THE COMPANY: El Sewedy Electric Company is a fully integrated energy-solutions provider, manufacturing and selling integrated energy products and services in seven energy segments. The company has 30 production facilities in 14 countries. It sells its products in 110 countries and caters to the infrastructure, industrial, commercial, and residential markets. El Sewedy Electric consolidates itself into three lines of business:
• Wires and cables, with a total annual capacity of 266,200 tonnes, is the company’s main pillar, contributing about 57% of the group’s gross profit;
• Electric products, which covers metres (4.75m-unit capacity), transformers (13,350-MVA capacity), wind turbines and other electrical products, including ceramic insulators, and explosion-proof products, contributes approximately 21% of gross profit;
• Turnkey, which involves the delivery of electricity-generating assets and transmission and distribution networks on an engineering, procurement and construction basis, had a backlog figure of LE4.5bn ($640.35m) as of December 2012 and contributed roughly 21% of gross profit.
DOWNTURN: Despite the relative resilience that El Sewedy demonstrated, the Arab Spring has clearly taken a toll on operations, with 2012 representing its most challenging year in at least two decades, according to management. As far as the company’s cable business is concerned, sales to Libya (13% of group sales before the Arab Spring) were more than halved, assets in Syria (9% of capacity) were operating at a utilisation rate of 20%, those in Yemen (4%) ran at 10%, and volumes in Sudan (4%) dropped 30% year-on-year (y-o-y) as the company moved to cash sales.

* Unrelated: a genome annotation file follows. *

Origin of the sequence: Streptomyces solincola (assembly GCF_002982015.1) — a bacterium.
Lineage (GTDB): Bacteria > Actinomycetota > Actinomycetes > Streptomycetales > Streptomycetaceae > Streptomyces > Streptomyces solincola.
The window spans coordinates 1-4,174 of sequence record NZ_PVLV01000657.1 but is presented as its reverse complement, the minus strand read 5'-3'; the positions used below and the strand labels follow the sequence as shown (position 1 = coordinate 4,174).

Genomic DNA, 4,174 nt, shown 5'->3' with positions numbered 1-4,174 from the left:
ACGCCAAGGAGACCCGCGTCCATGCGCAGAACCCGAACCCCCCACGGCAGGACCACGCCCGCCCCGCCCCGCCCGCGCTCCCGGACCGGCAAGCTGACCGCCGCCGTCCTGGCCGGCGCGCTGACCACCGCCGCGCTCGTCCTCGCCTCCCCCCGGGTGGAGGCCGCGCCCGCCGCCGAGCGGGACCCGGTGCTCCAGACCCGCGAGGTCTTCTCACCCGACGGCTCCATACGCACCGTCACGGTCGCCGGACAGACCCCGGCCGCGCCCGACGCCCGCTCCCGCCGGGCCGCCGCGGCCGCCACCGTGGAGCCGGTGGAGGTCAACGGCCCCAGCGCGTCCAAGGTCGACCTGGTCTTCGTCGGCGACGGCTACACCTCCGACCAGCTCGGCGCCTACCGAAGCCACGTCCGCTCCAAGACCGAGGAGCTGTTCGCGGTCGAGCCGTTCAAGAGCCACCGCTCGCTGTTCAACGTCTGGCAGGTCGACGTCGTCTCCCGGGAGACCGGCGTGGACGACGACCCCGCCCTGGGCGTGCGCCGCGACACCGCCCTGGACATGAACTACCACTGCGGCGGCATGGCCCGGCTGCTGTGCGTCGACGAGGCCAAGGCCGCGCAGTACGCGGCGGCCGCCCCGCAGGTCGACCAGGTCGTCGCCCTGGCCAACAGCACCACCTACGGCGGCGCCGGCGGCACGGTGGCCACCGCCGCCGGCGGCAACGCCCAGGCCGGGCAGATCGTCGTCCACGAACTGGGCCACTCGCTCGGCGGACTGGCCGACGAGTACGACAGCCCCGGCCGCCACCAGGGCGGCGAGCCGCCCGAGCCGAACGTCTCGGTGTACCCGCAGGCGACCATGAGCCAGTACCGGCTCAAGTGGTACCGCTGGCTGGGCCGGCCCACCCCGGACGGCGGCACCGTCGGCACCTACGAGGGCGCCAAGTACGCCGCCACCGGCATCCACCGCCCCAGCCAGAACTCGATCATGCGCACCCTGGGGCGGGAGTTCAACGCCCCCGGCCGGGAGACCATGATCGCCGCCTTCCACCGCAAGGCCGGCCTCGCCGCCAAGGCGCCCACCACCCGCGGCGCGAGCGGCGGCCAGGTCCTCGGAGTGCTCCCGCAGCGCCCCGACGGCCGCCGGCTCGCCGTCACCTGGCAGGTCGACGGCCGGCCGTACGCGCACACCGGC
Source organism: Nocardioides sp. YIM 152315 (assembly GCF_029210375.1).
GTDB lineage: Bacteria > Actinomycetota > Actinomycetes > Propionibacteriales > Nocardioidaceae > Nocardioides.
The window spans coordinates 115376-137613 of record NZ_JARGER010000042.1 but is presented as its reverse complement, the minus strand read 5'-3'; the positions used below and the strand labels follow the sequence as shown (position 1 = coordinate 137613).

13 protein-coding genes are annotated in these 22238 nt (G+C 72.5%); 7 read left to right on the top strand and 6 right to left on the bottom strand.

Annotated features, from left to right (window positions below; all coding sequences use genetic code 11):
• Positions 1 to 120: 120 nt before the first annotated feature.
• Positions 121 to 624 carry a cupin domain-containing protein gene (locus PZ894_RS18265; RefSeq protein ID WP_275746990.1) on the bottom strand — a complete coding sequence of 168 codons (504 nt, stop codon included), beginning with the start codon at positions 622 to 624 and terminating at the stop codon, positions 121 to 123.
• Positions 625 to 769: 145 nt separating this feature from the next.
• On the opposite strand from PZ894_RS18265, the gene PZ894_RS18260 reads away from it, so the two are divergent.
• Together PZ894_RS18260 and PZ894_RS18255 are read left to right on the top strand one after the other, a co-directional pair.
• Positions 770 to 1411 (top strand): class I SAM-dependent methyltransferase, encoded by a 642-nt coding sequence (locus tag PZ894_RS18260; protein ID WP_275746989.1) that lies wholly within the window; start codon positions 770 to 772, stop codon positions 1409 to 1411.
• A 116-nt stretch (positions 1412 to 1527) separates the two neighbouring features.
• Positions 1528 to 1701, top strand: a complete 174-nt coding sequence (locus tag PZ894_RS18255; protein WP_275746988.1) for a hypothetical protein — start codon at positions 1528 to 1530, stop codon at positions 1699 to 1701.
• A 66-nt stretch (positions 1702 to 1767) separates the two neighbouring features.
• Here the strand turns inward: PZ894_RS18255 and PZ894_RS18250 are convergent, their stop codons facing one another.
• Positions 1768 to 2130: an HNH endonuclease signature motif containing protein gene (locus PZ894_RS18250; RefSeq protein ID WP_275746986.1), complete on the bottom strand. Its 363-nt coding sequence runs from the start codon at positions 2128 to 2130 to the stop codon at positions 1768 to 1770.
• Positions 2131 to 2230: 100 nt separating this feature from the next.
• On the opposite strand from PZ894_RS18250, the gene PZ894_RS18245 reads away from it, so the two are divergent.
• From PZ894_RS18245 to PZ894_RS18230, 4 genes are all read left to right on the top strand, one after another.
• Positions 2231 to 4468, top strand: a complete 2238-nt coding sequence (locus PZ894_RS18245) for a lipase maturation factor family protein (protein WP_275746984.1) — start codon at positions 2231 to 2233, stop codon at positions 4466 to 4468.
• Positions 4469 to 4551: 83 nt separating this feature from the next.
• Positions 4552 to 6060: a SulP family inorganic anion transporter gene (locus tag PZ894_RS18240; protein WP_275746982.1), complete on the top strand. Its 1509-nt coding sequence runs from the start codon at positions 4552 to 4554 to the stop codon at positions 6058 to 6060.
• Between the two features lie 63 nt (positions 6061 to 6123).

El Sewedy managed to largely maintain its volumes, but this came partially at the expense of margins, with the segment’s gross profit dropping a cumulative 15% since 2010. The turnkey division also suffered from project delays in Africa, which saw the segment’s gross profit drop 31% from its peak in 2011. At the group level, the company underwent some receivables clean-up, charging a record LE153m ($21.77m) to its income statement, which led earnings before interest, taxes, depreciation and amortisation (EBITDA) to drop 34% y-o-y to LE690m ($98.19m). Meanwhile, the company’s bottom line fell 77% y-o-y to LE117m ($16.65m) as it recorded LE97m ($13.8m) in foreign exchange losses from the devaluation of the Sudanese and Syrian currencies. As of December 2012, El Sewedy’s net debt stood at LE3.86bn ($549.28m), with a LE1.19bn ($169.34m) cash balance, which implies a net debt-toEBITDA ratio of 3.75x.
DEVELOPMENT STRATEGY: Management took a number of strategic decisions in 2012, which it says should impact the company positively going forward. These included improving operational efficiency; cutting down on capital, selling, general and administrative expenses; focusing more on profitability; hedging against currency exposure; and expanding into new markets.
After a couple of challenging years, we believe that the company’s earnings have largely bottomed out and that the worst is already behind us. Although there is still a potential downside in Egypt, we forecast double-digit growth in Algeria and Saudi Arabia, a partial recovery in Libya, and a resumption of exports to Iraq on a $56m contract awarded in September 2012. Moreover, we see a strong case for margin improvement, with high-margin countries like Libya, Iraq, Algeria and Egypt accounting for 70% of incremental cable sales over the coming five years. Another area of improvement should be the transformers segment, with the company having acquired the certifications needed to do business in Saudi Arabia, Kuwait and some African countries in 2012. We also remain positive on the turnkey division on the back of continued power spending due to either strong demographics (in countries like Egypt and Saudi Arabia) or low electricity access (in countries like Zambia, Cameroon and Ghana). Both Libya and Iraq could offer considerable upside risk to our numbers, with the latter planning to add 22 GW of generation capacity across the country by 2015.
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